The Early Birds Get the….Leads

Stuart Miles2-freedigitalphotos.netFew people like–or plan–to be late. The same goes with showing up too early for an event. There is a feeling of awkwardness with either situation, but a recent experience has changed my theory on arriving early–especially to networking events.

Since I live nearly an hour away from most business-related events, I add an extra half hour to my departure time to ensure a time buffer. This week, however, I attended an event where I was 45 minutes early! I was thrilled, but immediately wondered what I should do to pass the time. This blog is a result of the lessons learned from that time.

Calming effect: I’m an introverted business owner, but step out of my shell every time I attend an event. My time buffer includes a few meditative minutes to calm lingering jitters and rehearse my elevator speech. It’s also a good time to make sure I have everything I need in hand for a successful event, like business cards.

Locate ideal parking: Downtown driving and parking is not my forte and one of the reasons I add extra time to the commute. Arriving extra early helped me locate where others parked. I had parked on the street at a meter, but discovered a free parking lot just across the street from the event.

Arrival habits: In addition to learning where to park, this is a great opportunity to identify the correct building and entrance. As I watched from my metered parking space, several attendees all headed for the same door, but it was locked. A few had an ID tag that got them in, but those attending the meeting did not; they had to press a button to alert a building security person. Now I could approach like a pro and not get stalled.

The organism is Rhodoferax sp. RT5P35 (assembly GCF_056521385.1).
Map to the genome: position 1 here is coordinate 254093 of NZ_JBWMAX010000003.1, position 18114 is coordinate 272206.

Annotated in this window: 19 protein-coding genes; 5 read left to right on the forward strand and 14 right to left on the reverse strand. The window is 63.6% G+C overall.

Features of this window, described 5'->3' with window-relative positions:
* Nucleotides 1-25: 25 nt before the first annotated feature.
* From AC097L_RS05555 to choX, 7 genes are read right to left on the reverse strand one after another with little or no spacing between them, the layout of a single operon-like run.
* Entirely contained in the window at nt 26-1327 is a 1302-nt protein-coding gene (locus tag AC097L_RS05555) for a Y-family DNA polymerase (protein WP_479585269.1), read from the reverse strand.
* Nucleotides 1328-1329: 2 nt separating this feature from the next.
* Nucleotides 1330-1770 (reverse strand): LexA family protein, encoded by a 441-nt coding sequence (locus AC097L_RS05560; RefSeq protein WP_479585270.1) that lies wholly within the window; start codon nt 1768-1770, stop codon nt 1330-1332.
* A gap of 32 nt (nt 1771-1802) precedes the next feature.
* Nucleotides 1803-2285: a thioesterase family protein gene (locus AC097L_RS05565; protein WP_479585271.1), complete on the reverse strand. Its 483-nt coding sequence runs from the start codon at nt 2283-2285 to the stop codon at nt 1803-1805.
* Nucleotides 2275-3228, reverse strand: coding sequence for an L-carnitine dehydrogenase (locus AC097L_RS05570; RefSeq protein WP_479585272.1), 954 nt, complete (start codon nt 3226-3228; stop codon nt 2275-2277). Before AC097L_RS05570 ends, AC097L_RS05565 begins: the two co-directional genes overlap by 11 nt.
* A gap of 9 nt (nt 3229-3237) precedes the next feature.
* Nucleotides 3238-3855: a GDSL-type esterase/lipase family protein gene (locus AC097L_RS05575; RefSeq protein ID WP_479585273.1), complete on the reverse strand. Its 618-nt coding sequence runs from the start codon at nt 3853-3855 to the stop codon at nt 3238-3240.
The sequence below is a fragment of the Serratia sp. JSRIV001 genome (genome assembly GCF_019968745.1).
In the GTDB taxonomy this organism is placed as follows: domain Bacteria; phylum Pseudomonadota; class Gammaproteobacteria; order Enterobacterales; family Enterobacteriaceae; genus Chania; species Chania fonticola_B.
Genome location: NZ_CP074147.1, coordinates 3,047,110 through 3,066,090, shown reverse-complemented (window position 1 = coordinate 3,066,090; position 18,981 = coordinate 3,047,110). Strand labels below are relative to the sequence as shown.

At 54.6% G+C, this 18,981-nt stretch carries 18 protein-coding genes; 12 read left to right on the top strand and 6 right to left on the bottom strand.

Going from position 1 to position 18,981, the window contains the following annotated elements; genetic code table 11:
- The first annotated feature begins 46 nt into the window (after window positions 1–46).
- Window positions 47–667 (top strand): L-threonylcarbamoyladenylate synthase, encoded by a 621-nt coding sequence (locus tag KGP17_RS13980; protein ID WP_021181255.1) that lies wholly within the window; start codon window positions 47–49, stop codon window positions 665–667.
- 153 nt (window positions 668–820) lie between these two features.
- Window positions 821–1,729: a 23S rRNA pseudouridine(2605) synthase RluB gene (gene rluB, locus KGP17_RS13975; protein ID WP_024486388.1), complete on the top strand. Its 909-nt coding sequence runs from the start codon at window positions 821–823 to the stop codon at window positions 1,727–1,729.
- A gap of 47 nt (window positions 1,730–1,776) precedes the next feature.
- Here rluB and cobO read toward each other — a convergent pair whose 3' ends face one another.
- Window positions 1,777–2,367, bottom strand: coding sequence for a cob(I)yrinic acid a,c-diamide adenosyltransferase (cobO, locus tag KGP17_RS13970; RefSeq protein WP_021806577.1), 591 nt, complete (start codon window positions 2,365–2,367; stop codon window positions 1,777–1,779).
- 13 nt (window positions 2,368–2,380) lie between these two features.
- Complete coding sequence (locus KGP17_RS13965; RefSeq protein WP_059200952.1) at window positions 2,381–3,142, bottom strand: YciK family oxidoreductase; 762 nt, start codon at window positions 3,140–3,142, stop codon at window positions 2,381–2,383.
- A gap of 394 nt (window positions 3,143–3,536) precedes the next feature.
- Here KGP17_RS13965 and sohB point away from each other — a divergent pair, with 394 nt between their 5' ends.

Identify key people: The larger the meeting, the harder it is to get close to people we’d like to meet. Plus, it’s difficult to know when and if those target contacts will be in attendance. While I was waiting and watching from my car, two people I wanted to connect with showed up! I also got an idea of how early they tend to show up.

A head start on networking: No one likes an empty room at an event, but here’s the chance to change that. Arriving early means you get a great start on introducing yourself, welcoming everyone (even if you aren’t the host) and meeting those elusive key people! By the time the meeting has begun, you’ve got the hard part out of the way. Now you can enjoy the event and follow-up with your new warm leads!

Happy writing—and networking!
Kris the Scribbler

Speak Your Mind